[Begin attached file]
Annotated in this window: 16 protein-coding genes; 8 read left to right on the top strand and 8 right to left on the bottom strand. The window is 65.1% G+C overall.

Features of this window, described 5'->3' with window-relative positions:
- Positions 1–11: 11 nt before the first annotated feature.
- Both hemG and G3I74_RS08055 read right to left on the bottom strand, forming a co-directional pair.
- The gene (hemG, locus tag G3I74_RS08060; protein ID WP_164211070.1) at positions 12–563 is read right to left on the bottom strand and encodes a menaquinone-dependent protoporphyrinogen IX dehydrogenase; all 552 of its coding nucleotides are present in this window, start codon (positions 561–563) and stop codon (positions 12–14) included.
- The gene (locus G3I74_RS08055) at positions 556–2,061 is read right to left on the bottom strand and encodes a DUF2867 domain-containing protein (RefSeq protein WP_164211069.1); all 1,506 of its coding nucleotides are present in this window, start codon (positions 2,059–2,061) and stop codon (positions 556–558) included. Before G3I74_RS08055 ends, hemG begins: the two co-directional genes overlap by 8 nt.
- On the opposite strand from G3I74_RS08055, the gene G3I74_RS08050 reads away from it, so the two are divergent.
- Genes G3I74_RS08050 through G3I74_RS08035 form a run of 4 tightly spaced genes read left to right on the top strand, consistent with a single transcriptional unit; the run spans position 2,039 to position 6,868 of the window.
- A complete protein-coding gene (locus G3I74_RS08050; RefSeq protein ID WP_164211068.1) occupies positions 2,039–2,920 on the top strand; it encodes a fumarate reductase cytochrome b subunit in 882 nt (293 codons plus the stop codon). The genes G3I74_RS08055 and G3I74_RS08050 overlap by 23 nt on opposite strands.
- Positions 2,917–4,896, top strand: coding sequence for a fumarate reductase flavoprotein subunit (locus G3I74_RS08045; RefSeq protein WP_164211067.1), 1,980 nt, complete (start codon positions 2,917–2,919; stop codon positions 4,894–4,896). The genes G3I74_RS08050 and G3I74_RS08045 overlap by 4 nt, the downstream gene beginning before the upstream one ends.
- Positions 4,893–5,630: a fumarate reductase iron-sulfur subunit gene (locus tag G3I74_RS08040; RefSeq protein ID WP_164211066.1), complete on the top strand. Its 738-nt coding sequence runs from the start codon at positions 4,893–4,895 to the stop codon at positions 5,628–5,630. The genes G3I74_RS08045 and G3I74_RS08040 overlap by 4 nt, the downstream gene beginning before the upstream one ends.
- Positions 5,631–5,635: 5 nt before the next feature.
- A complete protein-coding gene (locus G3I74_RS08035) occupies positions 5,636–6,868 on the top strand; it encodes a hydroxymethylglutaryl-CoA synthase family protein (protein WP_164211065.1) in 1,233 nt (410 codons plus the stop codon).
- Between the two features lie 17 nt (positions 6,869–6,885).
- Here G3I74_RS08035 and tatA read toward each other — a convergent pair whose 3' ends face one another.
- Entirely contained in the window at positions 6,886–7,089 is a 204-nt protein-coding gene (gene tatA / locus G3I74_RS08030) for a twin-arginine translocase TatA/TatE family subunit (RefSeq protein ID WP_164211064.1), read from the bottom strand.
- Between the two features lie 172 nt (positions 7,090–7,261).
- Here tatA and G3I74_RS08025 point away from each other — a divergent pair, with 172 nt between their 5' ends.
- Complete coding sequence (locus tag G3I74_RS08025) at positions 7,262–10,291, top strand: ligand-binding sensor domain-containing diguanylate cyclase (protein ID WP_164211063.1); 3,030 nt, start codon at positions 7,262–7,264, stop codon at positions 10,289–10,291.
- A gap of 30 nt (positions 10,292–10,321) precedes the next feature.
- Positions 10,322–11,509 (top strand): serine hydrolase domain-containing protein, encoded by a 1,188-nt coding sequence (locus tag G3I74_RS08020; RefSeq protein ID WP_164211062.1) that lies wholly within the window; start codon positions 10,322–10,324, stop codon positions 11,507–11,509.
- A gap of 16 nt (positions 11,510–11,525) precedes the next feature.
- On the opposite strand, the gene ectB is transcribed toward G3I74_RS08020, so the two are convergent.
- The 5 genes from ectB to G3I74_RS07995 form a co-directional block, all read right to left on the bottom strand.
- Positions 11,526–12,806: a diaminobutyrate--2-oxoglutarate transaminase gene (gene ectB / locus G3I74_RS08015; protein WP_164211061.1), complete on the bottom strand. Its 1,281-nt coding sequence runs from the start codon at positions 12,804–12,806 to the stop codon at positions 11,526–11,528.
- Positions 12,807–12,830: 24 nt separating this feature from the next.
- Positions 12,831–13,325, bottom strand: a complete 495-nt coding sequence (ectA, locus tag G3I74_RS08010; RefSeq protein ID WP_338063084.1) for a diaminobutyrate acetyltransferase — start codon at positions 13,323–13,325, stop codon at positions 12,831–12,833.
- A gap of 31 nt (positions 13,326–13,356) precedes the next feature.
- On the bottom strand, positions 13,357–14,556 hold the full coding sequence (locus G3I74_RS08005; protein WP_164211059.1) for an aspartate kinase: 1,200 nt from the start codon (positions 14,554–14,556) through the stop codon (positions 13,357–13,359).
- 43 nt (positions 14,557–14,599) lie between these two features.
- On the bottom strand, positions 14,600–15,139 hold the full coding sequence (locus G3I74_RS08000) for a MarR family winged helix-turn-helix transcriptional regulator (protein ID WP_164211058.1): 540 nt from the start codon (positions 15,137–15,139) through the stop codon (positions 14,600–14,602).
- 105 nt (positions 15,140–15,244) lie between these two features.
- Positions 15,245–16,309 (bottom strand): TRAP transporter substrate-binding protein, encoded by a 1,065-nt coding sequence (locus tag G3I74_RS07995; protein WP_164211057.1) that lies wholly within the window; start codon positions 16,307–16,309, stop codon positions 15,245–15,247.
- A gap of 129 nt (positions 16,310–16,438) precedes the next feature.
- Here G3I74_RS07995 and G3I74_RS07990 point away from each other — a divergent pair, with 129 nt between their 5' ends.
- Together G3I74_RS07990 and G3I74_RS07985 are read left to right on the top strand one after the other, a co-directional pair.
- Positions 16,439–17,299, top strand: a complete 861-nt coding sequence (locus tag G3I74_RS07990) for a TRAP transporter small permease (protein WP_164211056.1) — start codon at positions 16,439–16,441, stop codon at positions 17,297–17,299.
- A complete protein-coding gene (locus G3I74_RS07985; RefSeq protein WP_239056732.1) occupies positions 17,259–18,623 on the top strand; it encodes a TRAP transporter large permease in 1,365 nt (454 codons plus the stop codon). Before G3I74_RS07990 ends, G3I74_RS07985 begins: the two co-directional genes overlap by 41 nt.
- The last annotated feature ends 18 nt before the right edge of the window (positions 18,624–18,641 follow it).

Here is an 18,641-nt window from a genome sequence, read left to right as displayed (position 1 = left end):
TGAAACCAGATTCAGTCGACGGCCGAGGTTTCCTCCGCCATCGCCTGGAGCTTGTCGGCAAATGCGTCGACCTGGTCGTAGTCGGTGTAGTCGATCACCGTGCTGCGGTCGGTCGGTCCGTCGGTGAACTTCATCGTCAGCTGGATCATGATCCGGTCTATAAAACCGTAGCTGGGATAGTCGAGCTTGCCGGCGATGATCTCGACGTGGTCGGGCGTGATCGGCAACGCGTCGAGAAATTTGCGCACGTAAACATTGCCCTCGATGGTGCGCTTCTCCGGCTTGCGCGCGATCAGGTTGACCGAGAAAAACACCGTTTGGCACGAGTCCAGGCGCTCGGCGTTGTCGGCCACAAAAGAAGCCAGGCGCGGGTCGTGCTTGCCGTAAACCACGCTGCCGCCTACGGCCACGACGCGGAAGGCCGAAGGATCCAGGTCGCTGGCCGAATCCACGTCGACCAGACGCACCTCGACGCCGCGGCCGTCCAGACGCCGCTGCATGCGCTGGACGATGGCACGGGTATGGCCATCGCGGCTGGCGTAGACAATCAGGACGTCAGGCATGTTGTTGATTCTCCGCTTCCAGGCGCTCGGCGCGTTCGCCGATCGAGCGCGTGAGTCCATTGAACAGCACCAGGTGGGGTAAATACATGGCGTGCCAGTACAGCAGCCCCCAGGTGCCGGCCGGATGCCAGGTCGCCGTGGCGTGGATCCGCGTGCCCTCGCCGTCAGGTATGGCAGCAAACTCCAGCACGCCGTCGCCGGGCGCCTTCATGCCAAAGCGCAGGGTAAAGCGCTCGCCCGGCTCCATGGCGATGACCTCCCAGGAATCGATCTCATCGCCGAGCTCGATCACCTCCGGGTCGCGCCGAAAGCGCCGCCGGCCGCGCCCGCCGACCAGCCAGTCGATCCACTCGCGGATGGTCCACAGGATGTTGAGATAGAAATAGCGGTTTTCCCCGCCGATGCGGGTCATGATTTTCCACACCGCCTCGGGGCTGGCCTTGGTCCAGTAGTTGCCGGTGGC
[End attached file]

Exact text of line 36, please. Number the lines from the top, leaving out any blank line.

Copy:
- Together G3I74_RS07990 and G3I74_RS07985 are read left to right on the top strand one after the other, a co-directional pair.